Artist: Thin Lizzy 
   Title: UK Tour '75
   Label: RSK

Could this be the album that gives Thin Lizzy a new army of fans from the ranks of the young rock fans looking for some older bands to check out?  Everyone knows the classic Lizzy songs, but on this live album you that something bit special which is the possible birth of fans favourite, ‘The Cowboy Song’, as it hadn’t even been written properly at the time of this gig at Derby College. You get Phil Lynott literally ad-libbing as the song goes along compared to what it ends up in its best known form we love today.

You also get something completely different to the usual live album, and that’s the sound check session from the band done before the fans were there, with both Scott Gorham and Brian Robertson each trying guitar solos to get warmed up for the gig.  Once the album kicks off it seems that if you close your eyes you feel like you’re actually at the concert, because along with the onstage banter from Lynott (possibly the coolest frontman ever?), it’s the fact that any slight mistakes made aren’t taken out or disguised by the engineers and the crowd noise throughout isn’t toned down from the music, giving the listener the true sense of a live album, and that’s where ‘Live and Dangerous’ comes that bit short for me.

The ‘classic’ line-up of Lynott (bass guitar\vocals), Brian Downey (drums), Scott Gorham (lead guitar) and Brian Robertson (lead guitar) are on top form here from start to finish, giving you the gems that are ‘Rosalie’ that sounds more rough-edged, even better than the 1978 version, that jumps into a blistering ‘Rocker’ where Lynott makes you really believe he is!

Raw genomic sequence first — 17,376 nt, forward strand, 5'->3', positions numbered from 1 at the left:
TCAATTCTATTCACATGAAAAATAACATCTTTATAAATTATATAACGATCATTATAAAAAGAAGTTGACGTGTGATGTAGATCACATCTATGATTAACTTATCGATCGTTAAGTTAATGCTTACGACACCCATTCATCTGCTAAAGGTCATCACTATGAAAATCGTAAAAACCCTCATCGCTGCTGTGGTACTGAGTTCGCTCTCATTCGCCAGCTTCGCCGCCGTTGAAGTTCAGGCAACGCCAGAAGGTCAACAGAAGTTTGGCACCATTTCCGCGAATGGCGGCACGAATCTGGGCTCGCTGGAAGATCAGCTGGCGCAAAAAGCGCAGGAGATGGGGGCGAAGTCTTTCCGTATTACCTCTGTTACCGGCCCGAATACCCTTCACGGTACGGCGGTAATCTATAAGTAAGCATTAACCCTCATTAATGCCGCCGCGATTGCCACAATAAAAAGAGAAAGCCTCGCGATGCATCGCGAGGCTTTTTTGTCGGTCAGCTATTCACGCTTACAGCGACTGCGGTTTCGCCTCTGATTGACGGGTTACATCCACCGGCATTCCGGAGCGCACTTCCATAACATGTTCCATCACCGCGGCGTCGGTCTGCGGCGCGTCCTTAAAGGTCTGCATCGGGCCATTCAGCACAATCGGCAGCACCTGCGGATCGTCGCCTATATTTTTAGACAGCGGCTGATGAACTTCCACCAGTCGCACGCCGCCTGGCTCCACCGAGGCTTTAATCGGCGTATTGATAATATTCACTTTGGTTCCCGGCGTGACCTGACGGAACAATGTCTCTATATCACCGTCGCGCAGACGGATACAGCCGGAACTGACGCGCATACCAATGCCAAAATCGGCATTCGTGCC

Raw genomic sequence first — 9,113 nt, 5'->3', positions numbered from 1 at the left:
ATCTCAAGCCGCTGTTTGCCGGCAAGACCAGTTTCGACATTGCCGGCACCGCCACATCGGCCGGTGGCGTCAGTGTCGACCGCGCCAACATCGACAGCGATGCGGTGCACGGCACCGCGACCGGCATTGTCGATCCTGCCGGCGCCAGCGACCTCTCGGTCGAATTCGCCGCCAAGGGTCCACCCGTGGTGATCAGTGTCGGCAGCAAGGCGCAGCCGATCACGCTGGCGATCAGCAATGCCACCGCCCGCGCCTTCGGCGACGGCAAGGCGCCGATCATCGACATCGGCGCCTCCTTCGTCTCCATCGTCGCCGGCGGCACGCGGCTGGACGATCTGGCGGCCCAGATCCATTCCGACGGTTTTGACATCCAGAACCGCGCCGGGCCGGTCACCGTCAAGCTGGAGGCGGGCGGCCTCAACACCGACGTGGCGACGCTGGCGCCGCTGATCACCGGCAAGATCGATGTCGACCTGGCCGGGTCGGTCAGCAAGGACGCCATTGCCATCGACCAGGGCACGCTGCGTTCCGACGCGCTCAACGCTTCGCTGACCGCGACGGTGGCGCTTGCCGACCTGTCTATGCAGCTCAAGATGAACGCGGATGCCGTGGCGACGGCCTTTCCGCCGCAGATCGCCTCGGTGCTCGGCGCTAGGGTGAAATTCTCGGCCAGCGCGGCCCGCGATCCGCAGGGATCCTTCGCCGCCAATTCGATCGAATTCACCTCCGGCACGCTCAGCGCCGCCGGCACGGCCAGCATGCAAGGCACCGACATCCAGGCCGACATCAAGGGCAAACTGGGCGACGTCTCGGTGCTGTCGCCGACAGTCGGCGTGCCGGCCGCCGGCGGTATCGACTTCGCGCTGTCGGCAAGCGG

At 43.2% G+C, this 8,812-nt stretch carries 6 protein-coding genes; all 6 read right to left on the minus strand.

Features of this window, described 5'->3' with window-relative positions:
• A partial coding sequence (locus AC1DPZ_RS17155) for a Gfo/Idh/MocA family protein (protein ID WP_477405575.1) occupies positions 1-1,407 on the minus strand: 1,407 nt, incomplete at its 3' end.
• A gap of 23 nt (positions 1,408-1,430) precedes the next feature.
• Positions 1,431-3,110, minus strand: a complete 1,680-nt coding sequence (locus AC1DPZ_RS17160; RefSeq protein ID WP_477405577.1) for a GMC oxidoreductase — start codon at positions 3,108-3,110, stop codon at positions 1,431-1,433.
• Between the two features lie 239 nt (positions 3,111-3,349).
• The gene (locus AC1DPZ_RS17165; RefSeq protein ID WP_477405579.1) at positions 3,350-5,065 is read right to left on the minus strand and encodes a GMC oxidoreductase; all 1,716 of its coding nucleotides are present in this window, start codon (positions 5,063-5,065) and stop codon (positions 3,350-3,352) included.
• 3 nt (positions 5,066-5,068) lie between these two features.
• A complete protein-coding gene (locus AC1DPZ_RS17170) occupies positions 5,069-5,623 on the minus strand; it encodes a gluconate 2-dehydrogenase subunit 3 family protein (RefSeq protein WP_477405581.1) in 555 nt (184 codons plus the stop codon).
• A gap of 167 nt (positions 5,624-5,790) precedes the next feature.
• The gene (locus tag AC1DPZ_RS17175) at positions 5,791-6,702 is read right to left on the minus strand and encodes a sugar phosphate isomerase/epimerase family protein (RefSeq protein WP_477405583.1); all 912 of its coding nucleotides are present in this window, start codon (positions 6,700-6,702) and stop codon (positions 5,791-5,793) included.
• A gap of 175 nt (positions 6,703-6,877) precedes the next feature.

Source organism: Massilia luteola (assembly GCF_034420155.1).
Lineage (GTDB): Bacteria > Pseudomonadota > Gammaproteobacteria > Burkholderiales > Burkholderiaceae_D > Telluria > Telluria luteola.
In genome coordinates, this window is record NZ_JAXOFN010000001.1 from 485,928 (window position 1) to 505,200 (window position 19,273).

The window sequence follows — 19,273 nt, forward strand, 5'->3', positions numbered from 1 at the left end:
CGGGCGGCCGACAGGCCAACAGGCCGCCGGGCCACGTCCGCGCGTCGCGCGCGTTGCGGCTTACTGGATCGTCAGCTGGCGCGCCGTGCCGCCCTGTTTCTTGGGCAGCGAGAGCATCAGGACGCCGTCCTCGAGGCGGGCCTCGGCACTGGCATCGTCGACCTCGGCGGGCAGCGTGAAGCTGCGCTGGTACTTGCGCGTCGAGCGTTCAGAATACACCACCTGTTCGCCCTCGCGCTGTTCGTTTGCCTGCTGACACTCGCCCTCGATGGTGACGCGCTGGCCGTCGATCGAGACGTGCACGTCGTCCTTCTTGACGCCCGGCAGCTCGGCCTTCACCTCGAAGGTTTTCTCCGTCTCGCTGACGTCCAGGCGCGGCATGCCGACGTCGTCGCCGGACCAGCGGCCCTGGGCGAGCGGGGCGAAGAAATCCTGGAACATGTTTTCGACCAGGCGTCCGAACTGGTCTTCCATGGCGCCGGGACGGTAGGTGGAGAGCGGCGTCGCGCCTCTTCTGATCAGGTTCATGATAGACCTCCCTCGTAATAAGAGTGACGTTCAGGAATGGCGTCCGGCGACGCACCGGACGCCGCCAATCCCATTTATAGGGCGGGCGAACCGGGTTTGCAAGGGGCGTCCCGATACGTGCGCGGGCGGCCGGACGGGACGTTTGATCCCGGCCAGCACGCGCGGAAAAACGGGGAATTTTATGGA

Downey sounds like he’s having a whale of a time on the drums racing along with the manic guitar solo just to let people know he’s there, and he really is on ‘Sha La La’, with its choppy guitars, but it’s the drum solo that steals the song from the rest of the band. You have to hear it to realise just how good a drummer he is, and how he doesn’t get a mention along with other so-called greats is beyond me.  No wonder the crowd went wild!!  Mind you, they were ever so quiet for Lizzy’s most famous love song ’Still In Love With You’, that still does the job now when played live.  Here it’s a longer version than usual, but who cares?

Compared to that though is ‘Suicide’, which rips the silence apart with its heavy blues\rock formula, Gorham and Robertson playing off each other as Lynott growls out his vocals as comforting as ever!  The band prove how much of a tight unit they are no more than on ‘Me And The Boys’, a raucous, fast bluesy\rock n roll song where everyone has their moment at some point that leaves you breathless by the end.  You wouldn’t believe that around this time Thin Lizzy were facing the prospect of being dropped by their record label as they weren’t ‘delivering the goods’, and it wasn’t until 1976s ‘Jailbreak’ album and the now legendary single ‘The Boys Are Back In Town’ where they shoved it back in their bosses faces.

If ‘UK Tour ‘75’ proves anything then its that maybes all of Lizzy’s albums should have been live, as it shows the band at their very best, an exciting, powerful rock band who loved playing for the fans, where as in the studio they seemed to be stagnated and not quite enjoying themselves.  This album has the possibility of being as successful as ‘Live And Dangerous’ even these days so don’t be surprised if it ends up being so, ‘cos it’s a cracker!  

Review by: Bob


  1. Fighting My Way Back
  2. It's Only The Money
  3. Wild One
  4. For Those Who Love To Live
  5. Still In Love with You
  6. Showdown
  7. Suicide
  8. Rosalie
  9. The Rocker
10. Sha La La
11. Baby Drives Me Crazy
12. Me And The Boys
13. Cowboy Song (Derby Blues)
14. Little Darling
15. Sound Check Jam


All content copyright of The Mayfair Mall Zine unless otherwise stated.